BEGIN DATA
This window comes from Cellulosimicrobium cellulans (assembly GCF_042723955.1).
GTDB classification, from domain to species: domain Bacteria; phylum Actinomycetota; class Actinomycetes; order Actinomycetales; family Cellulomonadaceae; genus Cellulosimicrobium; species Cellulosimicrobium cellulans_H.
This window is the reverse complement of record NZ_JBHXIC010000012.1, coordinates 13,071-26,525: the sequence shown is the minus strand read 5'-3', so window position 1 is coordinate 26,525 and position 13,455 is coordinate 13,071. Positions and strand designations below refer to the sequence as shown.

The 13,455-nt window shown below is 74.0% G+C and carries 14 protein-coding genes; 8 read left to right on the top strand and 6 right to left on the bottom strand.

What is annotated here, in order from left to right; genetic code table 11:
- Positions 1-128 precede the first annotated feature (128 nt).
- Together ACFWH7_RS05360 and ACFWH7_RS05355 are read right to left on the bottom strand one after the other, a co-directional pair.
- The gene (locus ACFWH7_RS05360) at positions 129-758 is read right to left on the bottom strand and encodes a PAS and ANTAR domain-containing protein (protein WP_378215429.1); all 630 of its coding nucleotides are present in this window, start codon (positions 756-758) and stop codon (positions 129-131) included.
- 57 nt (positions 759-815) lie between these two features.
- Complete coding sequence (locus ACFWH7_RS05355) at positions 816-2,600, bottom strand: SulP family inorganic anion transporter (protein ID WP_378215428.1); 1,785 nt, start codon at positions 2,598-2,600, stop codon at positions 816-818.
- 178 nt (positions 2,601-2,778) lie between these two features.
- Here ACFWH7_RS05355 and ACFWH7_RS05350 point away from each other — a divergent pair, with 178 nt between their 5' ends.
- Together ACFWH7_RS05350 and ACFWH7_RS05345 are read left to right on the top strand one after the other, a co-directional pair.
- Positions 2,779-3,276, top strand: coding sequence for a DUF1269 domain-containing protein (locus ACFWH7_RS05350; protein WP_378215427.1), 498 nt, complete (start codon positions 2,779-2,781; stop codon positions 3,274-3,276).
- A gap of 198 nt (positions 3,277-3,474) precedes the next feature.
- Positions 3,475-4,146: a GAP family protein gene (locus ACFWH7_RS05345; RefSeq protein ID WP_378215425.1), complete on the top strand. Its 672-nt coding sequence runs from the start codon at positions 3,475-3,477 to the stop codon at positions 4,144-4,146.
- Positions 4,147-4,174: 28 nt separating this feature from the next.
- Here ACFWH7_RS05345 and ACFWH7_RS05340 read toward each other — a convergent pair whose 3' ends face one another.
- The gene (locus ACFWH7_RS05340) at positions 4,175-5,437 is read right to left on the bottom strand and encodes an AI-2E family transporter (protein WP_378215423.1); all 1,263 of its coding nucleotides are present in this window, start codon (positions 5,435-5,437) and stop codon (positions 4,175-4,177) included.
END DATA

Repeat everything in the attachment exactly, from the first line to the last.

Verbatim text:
This window comes from Cellulosimicrobium cellulans (assembly GCF_042723955.1).
GTDB classification, from domain to species: domain Bacteria; phylum Actinomycetota; class Actinomycetes; order Actinomycetales; family Cellulomonadaceae; genus Cellulosimicrobium; species Cellulosimicrobium cellulans_H.
This window is the reverse complement of record NZ_JBHXIC010000012.1, coordinates 13,071-26,525: the sequence shown is the minus strand read 5'-3', so window position 1 is coordinate 26,525 and position 13,455 is coordinate 13,071. Positions and strand designations below refer to the sequence as shown.

The 13,455-nt window shown below is 74.0% G+C and carries 14 protein-coding genes; 8 read left to right on the top strand and 6 right to left on the bottom strand.

What is annotated here, in order from left to right; genetic code table 11:
- Positions 1-128 precede the first annotated feature (128 nt).
- Together ACFWH7_RS05360 and ACFWH7_RS05355 are read right to left on the bottom strand one after the other, a co-directional pair.
- The gene (locus ACFWH7_RS05360) at positions 129-758 is read right to left on the bottom strand and encodes a PAS and ANTAR domain-containing protein (protein WP_378215429.1); all 630 of its coding nucleotides are present in this window, start codon (positions 756-758) and stop codon (positions 129-131) included.
- 57 nt (positions 759-815) lie between these two features.
- Complete coding sequence (locus ACFWH7_RS05355) at positions 816-2,600, bottom strand: SulP family inorganic anion transporter (protein ID WP_378215428.1); 1,785 nt, start codon at positions 2,598-2,600, stop codon at positions 816-818.
- 178 nt (positions 2,601-2,778) lie between these two features.
- Here ACFWH7_RS05355 and ACFWH7_RS05350 point away from each other — a divergent pair, with 178 nt between their 5' ends.
- Together ACFWH7_RS05350 and ACFWH7_RS05345 are read left to right on the top strand one after the other, a co-directional pair.
- Positions 2,779-3,276, top strand: coding sequence for a DUF1269 domain-containing protein (locus ACFWH7_RS05350; protein WP_378215427.1), 498 nt, complete (start codon positions 2,779-2,781; stop codon positions 3,274-3,276).
- A gap of 198 nt (positions 3,277-3,474) precedes the next feature.
- Positions 3,475-4,146: a GAP family protein gene (locus ACFWH7_RS05345; RefSeq protein ID WP_378215425.1), complete on the top strand. Its 672-nt coding sequence runs from the start codon at positions 3,475-3,477 to the stop codon at positions 4,144-4,146.
- Positions 4,147-4,174: 28 nt separating this feature from the next.
- Here ACFWH7_RS05345 and ACFWH7_RS05340 read toward each other — a convergent pair whose 3' ends face one another.
- The gene (locus ACFWH7_RS05340) at positions 4,175-5,437 is read right to left on the bottom strand and encodes an AI-2E family transporter (protein WP_378215423.1); all 1,263 of its coding nucleotides are present in this window, start codon (positions 5,435-5,437) and stop codon (positions 4,175-4,177) included.